A "Xenopatient Discovery Platform for the integrated Systems based Identification of Predictive Biomarkers for Targeted Therapies in Metastatic Colorectal Cancer", is led by Dr Annette Byrne at RCSI, in collaboration with EurOPDX members from the University of Turin and KU Leuven, as well as other partners. The ColoForetell project has received funding from Science Foundation Ireland, and commenced in December 2014.

Pilot multicentre trial - Ovarian and endometrial cancers

Among several starting pilot trials, this project is led by KU Leuven, with the objective to test new combinatorial strategies in a subset of ovarian and endometrial cancers. Targeted characterisation of multiple PDX models from 4 different EurOPDX centres and the Vall d'Hebron Institute of Research is being centralised at KU Leuven, before decision on inclusion or not in the in vivo study.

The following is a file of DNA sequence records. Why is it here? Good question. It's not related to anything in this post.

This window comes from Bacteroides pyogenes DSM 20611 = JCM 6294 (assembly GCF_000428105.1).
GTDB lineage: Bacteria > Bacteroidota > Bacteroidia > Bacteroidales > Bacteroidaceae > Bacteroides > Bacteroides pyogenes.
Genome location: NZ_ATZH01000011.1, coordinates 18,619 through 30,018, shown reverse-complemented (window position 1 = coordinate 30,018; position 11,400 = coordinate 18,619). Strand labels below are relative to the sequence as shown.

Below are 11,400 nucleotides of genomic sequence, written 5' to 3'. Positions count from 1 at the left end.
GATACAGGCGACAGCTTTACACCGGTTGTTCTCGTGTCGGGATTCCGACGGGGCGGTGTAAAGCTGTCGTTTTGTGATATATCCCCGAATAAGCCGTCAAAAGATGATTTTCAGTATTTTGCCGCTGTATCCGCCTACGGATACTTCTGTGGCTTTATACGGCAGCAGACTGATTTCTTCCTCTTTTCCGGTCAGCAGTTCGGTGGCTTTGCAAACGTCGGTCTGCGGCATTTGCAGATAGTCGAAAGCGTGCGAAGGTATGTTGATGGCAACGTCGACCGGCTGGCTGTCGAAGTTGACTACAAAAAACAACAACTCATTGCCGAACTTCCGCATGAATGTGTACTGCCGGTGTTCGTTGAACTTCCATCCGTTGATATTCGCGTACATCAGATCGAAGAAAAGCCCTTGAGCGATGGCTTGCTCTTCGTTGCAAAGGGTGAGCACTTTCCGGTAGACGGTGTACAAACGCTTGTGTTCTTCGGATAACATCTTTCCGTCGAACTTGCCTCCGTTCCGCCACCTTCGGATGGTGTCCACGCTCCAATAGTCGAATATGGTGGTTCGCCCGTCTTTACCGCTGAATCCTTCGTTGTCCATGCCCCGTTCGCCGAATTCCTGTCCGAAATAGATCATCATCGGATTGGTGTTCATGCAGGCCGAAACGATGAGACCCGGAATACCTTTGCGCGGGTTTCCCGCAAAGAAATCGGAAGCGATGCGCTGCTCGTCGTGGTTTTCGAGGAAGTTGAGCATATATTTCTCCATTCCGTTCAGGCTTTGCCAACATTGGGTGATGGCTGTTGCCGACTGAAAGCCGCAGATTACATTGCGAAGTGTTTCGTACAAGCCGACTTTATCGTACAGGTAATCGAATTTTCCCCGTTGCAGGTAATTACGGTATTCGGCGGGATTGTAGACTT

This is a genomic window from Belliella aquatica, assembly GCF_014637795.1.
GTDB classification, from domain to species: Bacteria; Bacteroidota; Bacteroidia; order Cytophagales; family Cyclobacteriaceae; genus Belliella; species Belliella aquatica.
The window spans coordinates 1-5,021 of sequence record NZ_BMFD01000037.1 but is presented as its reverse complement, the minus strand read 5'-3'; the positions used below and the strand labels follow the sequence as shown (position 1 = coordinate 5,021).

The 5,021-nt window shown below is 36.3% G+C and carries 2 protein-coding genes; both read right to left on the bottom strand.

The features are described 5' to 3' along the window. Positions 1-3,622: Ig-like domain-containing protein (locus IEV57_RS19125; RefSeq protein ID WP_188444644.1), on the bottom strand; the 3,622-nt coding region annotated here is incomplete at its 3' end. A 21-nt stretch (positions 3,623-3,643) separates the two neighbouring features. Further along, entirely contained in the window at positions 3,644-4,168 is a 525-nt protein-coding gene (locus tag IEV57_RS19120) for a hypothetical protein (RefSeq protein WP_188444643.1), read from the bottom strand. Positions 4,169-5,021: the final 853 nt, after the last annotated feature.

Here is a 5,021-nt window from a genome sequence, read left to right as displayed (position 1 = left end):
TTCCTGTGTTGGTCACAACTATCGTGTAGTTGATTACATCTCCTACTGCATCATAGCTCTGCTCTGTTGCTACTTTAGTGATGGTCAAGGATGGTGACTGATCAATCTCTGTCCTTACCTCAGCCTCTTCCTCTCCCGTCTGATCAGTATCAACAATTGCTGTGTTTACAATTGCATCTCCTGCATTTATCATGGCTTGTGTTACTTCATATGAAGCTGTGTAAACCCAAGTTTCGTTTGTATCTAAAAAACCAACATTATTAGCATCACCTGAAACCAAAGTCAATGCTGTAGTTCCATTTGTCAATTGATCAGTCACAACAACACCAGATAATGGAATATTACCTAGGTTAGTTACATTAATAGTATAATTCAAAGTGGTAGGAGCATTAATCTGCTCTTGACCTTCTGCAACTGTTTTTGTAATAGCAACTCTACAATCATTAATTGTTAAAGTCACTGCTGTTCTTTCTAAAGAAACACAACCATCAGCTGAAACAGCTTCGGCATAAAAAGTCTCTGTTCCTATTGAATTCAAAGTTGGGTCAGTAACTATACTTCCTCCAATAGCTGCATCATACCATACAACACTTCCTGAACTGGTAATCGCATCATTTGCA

Breast cancer pharmacogenomics

Under the lead of Dr Alejandra Bruna at the CRUK Cambridge Institute, a pipeline to perform high-throughput single and combination drug screening assays in a feasible and cost-effective manner has been developed, by combining in vivo maintenance of human derived samples (as low passaged PDXs) with ex vivo short-term cultures (PDX cells or PDCs). The Consortium has comprehensively characterised this PDX_PDC integrated platform and shown it can successfully recapitulate patient-specific treatment and rationally predicted targeted treatment responses. Subsequently, the Consortium aims to expand the use of this approach to conduct preclinical experiments which mirror the planned clinical trials (co-clinical trials) and to identify novel synthetic lethality contexts, which can only be done using the integrated in vivo/high-throughput set up they have developed.

Last update: 22 Feb 2016